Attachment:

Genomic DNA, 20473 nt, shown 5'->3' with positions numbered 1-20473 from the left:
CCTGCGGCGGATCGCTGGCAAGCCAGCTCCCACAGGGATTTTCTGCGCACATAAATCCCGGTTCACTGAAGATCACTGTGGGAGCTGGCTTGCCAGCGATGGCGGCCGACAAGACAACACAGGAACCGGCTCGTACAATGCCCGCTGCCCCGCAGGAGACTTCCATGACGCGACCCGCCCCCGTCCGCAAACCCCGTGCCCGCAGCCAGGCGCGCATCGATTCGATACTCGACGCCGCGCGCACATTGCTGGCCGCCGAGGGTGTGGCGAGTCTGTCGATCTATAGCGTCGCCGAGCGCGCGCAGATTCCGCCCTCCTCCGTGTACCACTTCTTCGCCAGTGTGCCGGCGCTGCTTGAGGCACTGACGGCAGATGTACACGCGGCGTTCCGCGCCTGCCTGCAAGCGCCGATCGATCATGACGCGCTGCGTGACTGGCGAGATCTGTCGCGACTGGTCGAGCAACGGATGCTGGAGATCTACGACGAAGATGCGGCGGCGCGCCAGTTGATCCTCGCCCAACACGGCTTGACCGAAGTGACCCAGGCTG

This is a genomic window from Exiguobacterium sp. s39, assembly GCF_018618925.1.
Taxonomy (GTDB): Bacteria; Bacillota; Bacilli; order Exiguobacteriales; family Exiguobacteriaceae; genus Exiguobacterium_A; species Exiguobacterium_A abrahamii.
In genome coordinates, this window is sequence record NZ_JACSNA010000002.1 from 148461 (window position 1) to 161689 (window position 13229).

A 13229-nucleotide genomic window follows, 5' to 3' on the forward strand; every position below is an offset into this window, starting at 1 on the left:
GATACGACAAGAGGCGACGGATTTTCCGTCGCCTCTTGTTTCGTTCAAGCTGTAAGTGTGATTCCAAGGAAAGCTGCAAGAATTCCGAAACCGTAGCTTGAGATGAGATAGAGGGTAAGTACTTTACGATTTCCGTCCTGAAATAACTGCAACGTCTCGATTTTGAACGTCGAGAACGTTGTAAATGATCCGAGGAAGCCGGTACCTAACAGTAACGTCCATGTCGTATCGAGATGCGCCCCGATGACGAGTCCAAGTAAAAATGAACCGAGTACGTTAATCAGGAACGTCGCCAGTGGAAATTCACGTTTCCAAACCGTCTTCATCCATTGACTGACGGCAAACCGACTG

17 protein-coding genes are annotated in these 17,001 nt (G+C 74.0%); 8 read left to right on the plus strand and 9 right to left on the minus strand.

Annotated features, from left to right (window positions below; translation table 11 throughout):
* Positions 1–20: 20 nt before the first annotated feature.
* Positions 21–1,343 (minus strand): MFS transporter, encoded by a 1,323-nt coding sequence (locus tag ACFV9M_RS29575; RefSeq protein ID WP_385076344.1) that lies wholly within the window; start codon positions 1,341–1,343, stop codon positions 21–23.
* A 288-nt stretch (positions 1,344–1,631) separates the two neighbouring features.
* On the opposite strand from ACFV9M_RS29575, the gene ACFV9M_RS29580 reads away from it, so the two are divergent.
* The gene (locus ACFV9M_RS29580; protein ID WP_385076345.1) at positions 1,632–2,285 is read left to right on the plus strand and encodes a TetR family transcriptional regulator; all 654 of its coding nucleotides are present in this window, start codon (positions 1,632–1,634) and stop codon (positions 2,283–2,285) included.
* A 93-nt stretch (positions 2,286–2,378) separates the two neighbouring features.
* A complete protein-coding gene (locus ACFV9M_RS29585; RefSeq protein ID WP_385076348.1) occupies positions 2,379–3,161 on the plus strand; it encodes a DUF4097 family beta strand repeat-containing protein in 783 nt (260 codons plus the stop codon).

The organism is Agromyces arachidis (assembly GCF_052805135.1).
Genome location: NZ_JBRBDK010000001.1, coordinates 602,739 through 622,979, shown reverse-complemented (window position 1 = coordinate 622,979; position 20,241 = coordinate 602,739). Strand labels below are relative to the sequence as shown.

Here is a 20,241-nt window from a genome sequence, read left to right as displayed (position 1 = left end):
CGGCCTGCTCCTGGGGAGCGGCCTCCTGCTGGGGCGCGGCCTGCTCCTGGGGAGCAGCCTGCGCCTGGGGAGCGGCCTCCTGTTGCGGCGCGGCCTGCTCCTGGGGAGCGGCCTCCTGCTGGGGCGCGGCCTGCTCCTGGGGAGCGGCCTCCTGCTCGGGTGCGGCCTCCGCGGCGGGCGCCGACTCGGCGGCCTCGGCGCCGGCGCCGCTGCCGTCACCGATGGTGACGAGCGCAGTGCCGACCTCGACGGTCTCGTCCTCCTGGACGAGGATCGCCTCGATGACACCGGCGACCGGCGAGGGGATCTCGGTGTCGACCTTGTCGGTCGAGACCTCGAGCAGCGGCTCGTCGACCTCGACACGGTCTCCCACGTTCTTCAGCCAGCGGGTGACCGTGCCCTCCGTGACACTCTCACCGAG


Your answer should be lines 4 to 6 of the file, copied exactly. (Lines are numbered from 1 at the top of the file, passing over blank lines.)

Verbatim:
Taxonomy (GTDB): Bacteria; Bacillota; Bacilli; order Exiguobacteriales; family Exiguobacteriaceae; genus Exiguobacterium_A; species Exiguobacterium_A abrahamii.
In genome coordinates, this window is sequence record NZ_JACSNA010000002.1 from 148461 (window position 1) to 161689 (window position 13229).

A 13229-nucleotide genomic window follows, 5' to 3' on the forward strand; every position below is an offset into this window, starting at 1 on the left: